Table of Contents
- 1 What Is An Allergic Reaction?
- 2 Causes Of Allergic Reactions
- 3 What Are The Types Of Allergic Reactions?
- 4 Symptoms Of Allergic Reactions
- 5 Treatment For Allergic Reactions
- 6 Prevention Of Allergic Reactions
The work of our immune system is to keep you healthy by attacking harmful pathogens. It does this by fighting anything it thinks could put your body in danger. The immune system normally adjusts to your environment. For example, when your body encounters something like a mosquito bite, it should realize it is harmless. In people with mosquito bite allergies, the immune system perceives it as an outside invader threatening the body and attacks it. Allergic reactions are common and are of different types. But first, what is an allergic reaction?
What Is An Allergic Reaction?
An allergic reaction is an immune system response to a foreign substance that is not typically harmful to your body. It is also a condition in which the immune system reacts abnormally to a foreign substance. These foreign substances are called allergens. They can include certain foods, pollen, or pet dander. Depending on the allergen, this response may involve inflammation, sneezing, or other symptoms.
The severity of allergies differs from person to person and can range from minor irritation to anaphylaxis; a potentially life-threatening emergency. While most allergies can’t be cured, treatments can help relieve your allergy symptoms.
Causes Of Allergic Reactions
Researchers are not exactly sure why the immune system causes allergic reactions when a normally harmless foreign substance enters the body. Allergies have are hereditary. However, only a general sensitivity to an allergic reaction is genetic. Specific allergies aren’t hereditary. For example, if your father is allergic to fish, it does not necessarily mean that you will be, too.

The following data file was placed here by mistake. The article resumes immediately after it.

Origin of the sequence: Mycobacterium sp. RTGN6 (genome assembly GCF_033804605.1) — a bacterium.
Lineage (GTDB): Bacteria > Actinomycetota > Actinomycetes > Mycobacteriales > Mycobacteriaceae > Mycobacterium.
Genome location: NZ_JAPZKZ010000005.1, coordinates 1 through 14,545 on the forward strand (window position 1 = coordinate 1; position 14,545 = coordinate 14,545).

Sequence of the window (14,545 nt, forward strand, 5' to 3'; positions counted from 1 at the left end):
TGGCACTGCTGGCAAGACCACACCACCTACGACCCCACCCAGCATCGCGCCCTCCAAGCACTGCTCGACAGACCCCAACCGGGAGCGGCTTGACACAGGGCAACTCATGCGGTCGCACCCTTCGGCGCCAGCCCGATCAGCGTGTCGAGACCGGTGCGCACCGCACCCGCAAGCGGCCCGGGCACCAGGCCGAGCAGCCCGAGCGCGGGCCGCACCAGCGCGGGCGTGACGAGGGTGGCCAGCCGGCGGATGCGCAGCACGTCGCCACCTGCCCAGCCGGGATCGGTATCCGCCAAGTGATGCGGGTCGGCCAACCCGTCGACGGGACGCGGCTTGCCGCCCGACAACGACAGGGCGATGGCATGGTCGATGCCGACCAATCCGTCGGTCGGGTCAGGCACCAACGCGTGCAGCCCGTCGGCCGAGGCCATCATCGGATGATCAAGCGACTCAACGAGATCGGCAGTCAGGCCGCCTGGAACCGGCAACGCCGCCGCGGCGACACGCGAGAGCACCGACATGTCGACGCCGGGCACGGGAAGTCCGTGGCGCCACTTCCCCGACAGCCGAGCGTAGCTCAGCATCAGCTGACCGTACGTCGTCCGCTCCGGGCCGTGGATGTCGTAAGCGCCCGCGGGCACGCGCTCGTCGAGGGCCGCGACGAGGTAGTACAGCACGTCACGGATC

An allergy starts when your immune system mistakes a normally harmless substance for a dangerous substance. The immune system then produces antibodies that remain vigilant for that particular allergen. When you are exposed to the allergen again, these antibodies can release several immune system chemicals, such as histamine, that cause allergy symptoms.
Who Are At Risk Of Developing Allergic Reactions?
1. People who have a family history of asthma or allergies, such as hay fever, hives, or eczema
3. People who have asthma or other allergic conditions
4. People with a low immune system
What Are The Types Of Allergic Reactions?
Common types of allergic reactions include;
1. Airborne Allergies
These include pollens, dust mites waste, mould and animal products e.g. bee stings.
2. Drugs Allergies
Penicillin or penicillin-based antibiotics and sulfa drugs are common triggers of allergies. Many people are allergic to certain drugs.
3. Foods Allergies
Some people are allergic to certain kinds of foods including beans, fish, milk, wheat e.t.c. They are becoming more and more common.
4. Insect Stings Allergies
These might include bees, wasps, and mosquitoes stings.
5. Plants Allergies
Pollens from grass, weeds, and trees, as well as resin from plants such as poison ivy and poison oak, are very common plant allergens.
6. Seasonal Allergies
Seasonal allergies mimic cold symptoms. They are caused by pollen released by plants.
7. Skin Allergy
This occurs as a result of direct exposure to an allergen. Skin allergies may be a sign or symptom of an allergy. For example, eating a food you’re allergic to can cause several symptoms. You may develop a rash. The types might include; rashes; areas of skin that are irritated, red, or swollen, which can be painful or itchy. Contact dermatitis, sore throat, swollen eyes, burning, or inflammation on the skin are also common skin allergies.